3.3 Mean loadings x factor method
] report that PCA tends to overestimate factor loadings. Table 5 shows the mean absolute
(because some were negative) loading using each method. There is not much evidence that PCA
overestimates loadings.
Dataset/method PCA MR WLS GLS PA ML MC
SPI 0.603 0.582 0.600 0.600 0.595 0.580 0.582
DR 0.653 0.624 0.650 0.650 0.644 0.641 0.624
Table 5: Mean absolute loading by factor method.
Generally, factor method makes little difference for the first factor in the full analyses.
4 Subset x whole comparisons: How many variables are
necessary for reliable measurement?
Since I find that, regardless of method and dataset used, the first factor is a large factor accounting
for about 40-47% of the variance, it would be interesting to know how many variables one needs to
measure it well. To find out, I sampled subsets of variables at random from the datasets, extracted
the first factor, and then correlated the scores from it with the scores of the first factor using all the
variables. I repeated the sampling 1000 times to reduce sampling error to almost zero. I used the 7
different methods mentioned earlier.
Results are shown in Figures 2 and 3. Each step shows the change in correlation from adding
another random variable. They show that the number of variables necessary to reliably estimate the
first factor from all variables well is small. For PCA, picking one variable at random gives 0.603
which is the same as the average (absolute) loading on the first factor in the full analysis. Using the
first factor of 5 variables yields an average correlation of 0.877.
Since PCA is usually singled out for criticism, I compared PCA with the average of all the other
methods. As one can see, PCA is a bit higher for the small samples. However, even the largest
difference is quite small. The difference in the SPI dataset with 3 variables is 0.042.
Figure 2:
Subset factor correlation with S factor in SPI dataset. The plot shows the average
correlation of the first factor within a sample of X variables with the first factor of all 54 variables.
Figure 3:
Subset factor correlation with S factor in DR dataset. The plot shows the average
correlation of the first factor within a sample of X variables with the first factor of all 54 variables.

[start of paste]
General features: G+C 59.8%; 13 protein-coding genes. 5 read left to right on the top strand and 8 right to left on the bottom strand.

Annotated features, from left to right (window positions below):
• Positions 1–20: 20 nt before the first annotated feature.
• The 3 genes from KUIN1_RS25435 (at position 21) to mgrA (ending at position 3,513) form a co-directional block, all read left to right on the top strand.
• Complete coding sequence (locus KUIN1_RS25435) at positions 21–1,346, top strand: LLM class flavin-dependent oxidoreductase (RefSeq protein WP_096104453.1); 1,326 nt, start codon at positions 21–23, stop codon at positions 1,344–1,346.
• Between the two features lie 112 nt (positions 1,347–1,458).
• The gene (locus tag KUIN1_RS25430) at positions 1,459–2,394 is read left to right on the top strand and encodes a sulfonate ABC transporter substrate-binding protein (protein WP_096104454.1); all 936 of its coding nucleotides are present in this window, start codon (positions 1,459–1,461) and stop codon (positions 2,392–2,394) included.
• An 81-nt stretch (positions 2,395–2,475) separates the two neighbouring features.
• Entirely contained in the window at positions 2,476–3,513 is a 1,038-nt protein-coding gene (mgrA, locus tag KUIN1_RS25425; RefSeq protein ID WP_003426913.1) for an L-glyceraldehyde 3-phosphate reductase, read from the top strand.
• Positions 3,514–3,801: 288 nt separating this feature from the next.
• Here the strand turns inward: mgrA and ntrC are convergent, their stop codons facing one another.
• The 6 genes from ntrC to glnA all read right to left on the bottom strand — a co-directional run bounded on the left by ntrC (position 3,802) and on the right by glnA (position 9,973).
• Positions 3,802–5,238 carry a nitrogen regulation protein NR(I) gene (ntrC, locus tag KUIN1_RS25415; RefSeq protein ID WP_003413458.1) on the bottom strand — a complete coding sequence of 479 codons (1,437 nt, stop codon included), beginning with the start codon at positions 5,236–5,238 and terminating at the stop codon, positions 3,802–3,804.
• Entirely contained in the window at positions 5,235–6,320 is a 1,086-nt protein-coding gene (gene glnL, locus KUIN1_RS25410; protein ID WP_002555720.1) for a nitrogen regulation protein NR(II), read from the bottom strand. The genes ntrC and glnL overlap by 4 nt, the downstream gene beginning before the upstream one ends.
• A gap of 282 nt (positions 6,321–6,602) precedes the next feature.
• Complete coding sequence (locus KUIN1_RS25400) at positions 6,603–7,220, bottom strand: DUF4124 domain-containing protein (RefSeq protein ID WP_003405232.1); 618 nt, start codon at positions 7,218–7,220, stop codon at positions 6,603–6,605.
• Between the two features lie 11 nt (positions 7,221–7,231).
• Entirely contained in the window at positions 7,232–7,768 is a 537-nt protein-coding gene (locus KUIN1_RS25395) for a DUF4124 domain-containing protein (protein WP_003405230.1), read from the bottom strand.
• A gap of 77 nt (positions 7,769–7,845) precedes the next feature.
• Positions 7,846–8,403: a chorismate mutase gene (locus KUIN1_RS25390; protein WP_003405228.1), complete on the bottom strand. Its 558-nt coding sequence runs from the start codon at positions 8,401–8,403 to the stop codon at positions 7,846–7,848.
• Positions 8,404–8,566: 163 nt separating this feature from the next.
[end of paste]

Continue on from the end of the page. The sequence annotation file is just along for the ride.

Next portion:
5 Subset x subset comparisons
How well does the first factor from a random subset correlate with that of another random subset,
with no overlap in variables? I tested this in both datasets with subset sizes 5 and 10 with PCA.
Results are shown in Table 6.
N subsets / Dataset SPI DR
N=5 0.758 0.804
N=10 0.874 0.902
Table 6: First factors from different and random subsets of the same dataset.
Results are quite high. They show that as long as one picks a reasonable number of them, e.g.
10., it is not so important which subset of national indexes one chooses since they measure to a large
degree a common factor.
6 Factor loadings with different methods x number of vari-
I found before that PCA did not yield higher loadings than other methods. However, that conclusion
was based on analyzing the entire datasets with a large number of variables. There is evidence that
PCA yields higher loadings when the number of variables is small.[
] To see if this true for my
international data, I extracted the mean absolute loading from 1000 analyses of each sample size 2 to
20 with each of 7 different methods. Results are shown in Figures 4 and 5.
Figure 4:
Mean absolute loadings on the first factor with different methods and different sample
sizes of variables. Results for SPI dataset.
Figure 5:
Mean absolute loadings on the first factor with different methods and different sample
sizes of variables. Results for DR dataset.
Results are nearly identical for both datasets. The loadings using PCA are higher than with the
other methods and this is especially the case for smaller samples of variables. Major et al[
] seem to
be right. One should not use estimates of variable loadings from PCA when the number of variables
is small.
7 Relationship with national cognitive ability measures
Usually, one finds some interesting country-level variable and then correlates it with national IQ,
perhaps with some controls. Often authors will also argue for a causal connection from national IQ/G
to country-level variables. The typical example of this is wealth (e.g. [
]). Since
it is known that g causes greater wealth at the individual level, and that nations can generally be
considered to be a large group of individuals, it would be very surprising, though not impossible, if
there was no causation at the group level as well.
I don’t want to argue at length for any causal model in this paper, so I merely present the
correlations and leave the interpretation to the reader. I choose to look at two cognitive ability
measures, the total scores from SPI and DR, as well as the S factors (PCA) from each datasets.
For cognitive measures, I use Lynn and Vanhanen’s 2012 national IQ estimates[
] and Altinok’s
educational achievement estimates[23]. Results are shown in Table 7.
I expected the correlations to be quite strong. If population differences in G are the main cause of
national differences in many socioeconomic domains, then aggregating measures should increase the
correlation with G, since measurement specificity averages out.
Table 7:
Correlation matrix with Social Progress Index, Democracy Ranking, their S factors, national
IQs and Altinok’s achievements scores.
As expected, the correlations with the aggregated country-level measures have a very strong
correlation with proxies for G. All correlations have P’s
0.001 (N’s 100-132). Furthermore, the
correlations between cognitive measures and the S factors from both datasets are stronger than with
the indexes as made by the authors. This indicates either or both of two things: 1) that it is the S
factor that drives the relationship, not the remaining variance, or 2) that the summing procedure
used by the authors obscures the underlying relationship. Global hereditarians[